•  Those with money ALWAYS have more opportunity (2+ / 0-)
                          Recommended by:
                          Adam B, Janus

                          to change public opinion.  That's life.  If I am wealthy, I can take a year off to campaign, while you not be able to do so?  Should that be stopped?  If I am wealthy I could buy a newspaper and print stories favorable to my candidate and unfavorable to another one.  Should that be stopped?  If I am wealthy, I could buy a billboard in Times Square.  If I am wealthy, I could buy ABCNews and install a super-conservative (or liberal) anchor who would at the end of World News Tonight give his "editorial" views that would be in line with my views.  Etc.

                          •  Inequity (1+ / 0-)
                            Recommended by:
                            phenry

                            The disparity is an inequity congress sought to correct, or at least lessen.  It is not obligated to go around correcting every inequity in wealth in order for the legislation in question to be constitutional.

                            If Hillary Clinton wins, the Democratic Party loses.

                            by Paleo on Mon Jun 25, 2007 at 11:45:45 AM PDT

                            [ Parent ]

                          •  The point is that the argument (1+ / 0-)
                            Recommended by:
                            Janus

                            "wealthier people cannot have more free speech than poorer people" doesn't hold water.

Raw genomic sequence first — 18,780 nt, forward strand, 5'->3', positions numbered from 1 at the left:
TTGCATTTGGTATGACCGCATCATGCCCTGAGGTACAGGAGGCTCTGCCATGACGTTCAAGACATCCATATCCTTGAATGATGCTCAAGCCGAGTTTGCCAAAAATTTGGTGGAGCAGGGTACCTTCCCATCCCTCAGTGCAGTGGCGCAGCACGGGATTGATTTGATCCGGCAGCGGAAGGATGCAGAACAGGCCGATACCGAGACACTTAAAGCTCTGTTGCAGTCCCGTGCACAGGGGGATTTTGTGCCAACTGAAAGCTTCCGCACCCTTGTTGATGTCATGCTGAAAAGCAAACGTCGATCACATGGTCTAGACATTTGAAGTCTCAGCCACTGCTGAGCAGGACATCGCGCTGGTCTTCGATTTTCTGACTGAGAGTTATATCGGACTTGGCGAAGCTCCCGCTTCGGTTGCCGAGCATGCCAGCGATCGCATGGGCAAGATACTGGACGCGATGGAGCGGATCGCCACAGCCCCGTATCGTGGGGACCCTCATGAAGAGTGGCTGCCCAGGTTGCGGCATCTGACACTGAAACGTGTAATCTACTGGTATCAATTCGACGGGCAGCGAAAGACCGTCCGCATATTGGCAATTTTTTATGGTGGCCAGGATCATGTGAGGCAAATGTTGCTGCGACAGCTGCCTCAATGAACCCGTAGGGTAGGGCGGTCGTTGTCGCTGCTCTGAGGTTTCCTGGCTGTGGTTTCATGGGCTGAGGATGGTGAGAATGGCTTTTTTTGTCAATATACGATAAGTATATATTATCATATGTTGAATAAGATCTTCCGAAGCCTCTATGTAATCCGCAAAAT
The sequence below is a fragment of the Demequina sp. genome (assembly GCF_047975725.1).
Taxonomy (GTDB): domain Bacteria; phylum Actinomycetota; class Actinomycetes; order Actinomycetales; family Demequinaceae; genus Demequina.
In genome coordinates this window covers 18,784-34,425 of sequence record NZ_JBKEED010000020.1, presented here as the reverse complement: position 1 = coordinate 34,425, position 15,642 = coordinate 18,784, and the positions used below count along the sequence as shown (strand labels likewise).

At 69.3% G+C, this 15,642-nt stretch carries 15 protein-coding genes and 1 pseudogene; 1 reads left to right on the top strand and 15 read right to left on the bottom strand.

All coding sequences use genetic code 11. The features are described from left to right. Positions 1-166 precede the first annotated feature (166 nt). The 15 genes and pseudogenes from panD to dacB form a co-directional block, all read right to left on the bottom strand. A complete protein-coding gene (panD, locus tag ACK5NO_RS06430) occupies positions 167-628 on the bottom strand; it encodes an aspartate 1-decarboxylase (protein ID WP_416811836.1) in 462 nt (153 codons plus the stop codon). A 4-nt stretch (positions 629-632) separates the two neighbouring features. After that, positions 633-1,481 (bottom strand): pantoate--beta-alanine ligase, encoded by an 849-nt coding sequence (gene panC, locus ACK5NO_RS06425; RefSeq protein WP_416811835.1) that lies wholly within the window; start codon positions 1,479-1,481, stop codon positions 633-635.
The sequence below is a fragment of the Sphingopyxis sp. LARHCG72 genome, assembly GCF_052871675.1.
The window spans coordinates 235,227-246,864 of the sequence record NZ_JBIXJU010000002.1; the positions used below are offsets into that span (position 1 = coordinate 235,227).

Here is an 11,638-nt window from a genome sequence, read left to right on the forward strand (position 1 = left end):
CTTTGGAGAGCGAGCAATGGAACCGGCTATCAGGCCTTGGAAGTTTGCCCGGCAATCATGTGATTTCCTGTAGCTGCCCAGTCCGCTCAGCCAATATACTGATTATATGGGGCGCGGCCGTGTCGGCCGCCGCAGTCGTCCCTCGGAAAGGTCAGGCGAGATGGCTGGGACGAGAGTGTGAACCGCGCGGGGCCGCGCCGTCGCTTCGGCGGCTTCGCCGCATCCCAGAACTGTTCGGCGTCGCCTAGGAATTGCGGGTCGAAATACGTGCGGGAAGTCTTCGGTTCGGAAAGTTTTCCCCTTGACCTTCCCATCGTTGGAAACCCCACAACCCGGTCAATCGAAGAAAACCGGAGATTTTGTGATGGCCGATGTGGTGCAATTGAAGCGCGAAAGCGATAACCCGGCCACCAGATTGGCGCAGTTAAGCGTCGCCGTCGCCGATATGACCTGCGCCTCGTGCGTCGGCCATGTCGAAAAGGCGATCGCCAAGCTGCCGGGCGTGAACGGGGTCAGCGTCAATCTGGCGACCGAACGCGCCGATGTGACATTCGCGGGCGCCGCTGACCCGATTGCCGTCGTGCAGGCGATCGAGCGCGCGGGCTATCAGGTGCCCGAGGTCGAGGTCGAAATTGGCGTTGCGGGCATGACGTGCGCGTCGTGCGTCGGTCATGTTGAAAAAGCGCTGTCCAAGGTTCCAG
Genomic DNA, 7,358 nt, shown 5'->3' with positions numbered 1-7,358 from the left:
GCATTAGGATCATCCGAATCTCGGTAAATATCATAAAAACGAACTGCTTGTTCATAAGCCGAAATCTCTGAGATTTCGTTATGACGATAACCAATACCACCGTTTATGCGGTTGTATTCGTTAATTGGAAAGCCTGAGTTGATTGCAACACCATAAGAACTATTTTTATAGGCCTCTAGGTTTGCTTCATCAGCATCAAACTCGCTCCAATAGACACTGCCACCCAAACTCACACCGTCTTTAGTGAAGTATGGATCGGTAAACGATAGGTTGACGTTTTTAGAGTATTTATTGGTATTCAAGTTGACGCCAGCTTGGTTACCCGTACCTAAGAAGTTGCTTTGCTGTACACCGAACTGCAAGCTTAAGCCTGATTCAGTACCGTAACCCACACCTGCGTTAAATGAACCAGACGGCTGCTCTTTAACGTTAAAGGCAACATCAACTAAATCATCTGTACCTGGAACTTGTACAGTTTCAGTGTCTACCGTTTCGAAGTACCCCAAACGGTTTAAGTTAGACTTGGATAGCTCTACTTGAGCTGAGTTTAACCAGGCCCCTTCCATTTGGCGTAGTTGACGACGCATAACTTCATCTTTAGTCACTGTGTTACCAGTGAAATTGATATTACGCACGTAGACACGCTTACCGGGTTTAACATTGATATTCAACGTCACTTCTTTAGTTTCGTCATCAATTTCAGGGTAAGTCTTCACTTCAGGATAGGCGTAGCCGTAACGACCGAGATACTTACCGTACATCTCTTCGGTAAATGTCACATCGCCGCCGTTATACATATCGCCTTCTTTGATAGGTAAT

People are entitled to as much speech as they can produce.

                          •  Hold water (0+ / 0-)

                            What do you mean by "hold water."  That it's not constitutional?  Poor public policy?  Contrary to the natural order?  What do you mean?

                            If Hillary Clinton wins, the Democratic Party loses.

                            by Paleo on Mon Jun 25, 2007 at 11:55:29 AM PDT

                            [ Parent ]

                          •  It is illogical. (1+ / 0-)
                            Recommended by:
                            Janus

                            It is also unconstitutional to restrict people's ability to speak simply because someone else can't speak to the same extent.

                          •  Illogical (0+ / 0-)

                            Being illogical (which it is not) does not make unconstitutional.

                            To reiterate:  money is not speech.  The airways are publicly owned; there is no unfettered right of free speech on them.  Therefore, no one is taking away anyone's right of free speech, only placing a content restriction in a medium where such a restiction is not only permissible but commonplace.  Congress has sought to alleviate what it views as a corruption of the electoral procees, as it has a right to do.

                            If Hillary Clinton wins, the Democratic Party loses.

                            by Paleo on Mon Jun 25, 2007 at 12:02:13 PM PDT

                            [ Parent ]

                          •  That these are public airways (0+ / 0-)

                            does not matter.  Streets are public property too.  That does not mean that government can ban protest marches on public streets.

                          •  Streets (1+ / 0-)
                            Recommended by:
                            phenry

                            No, but they can regulate them in terms of time, place and manner.  Precisely what is being done in this matter.

                            If Hillary Clinton wins, the Democratic Party loses.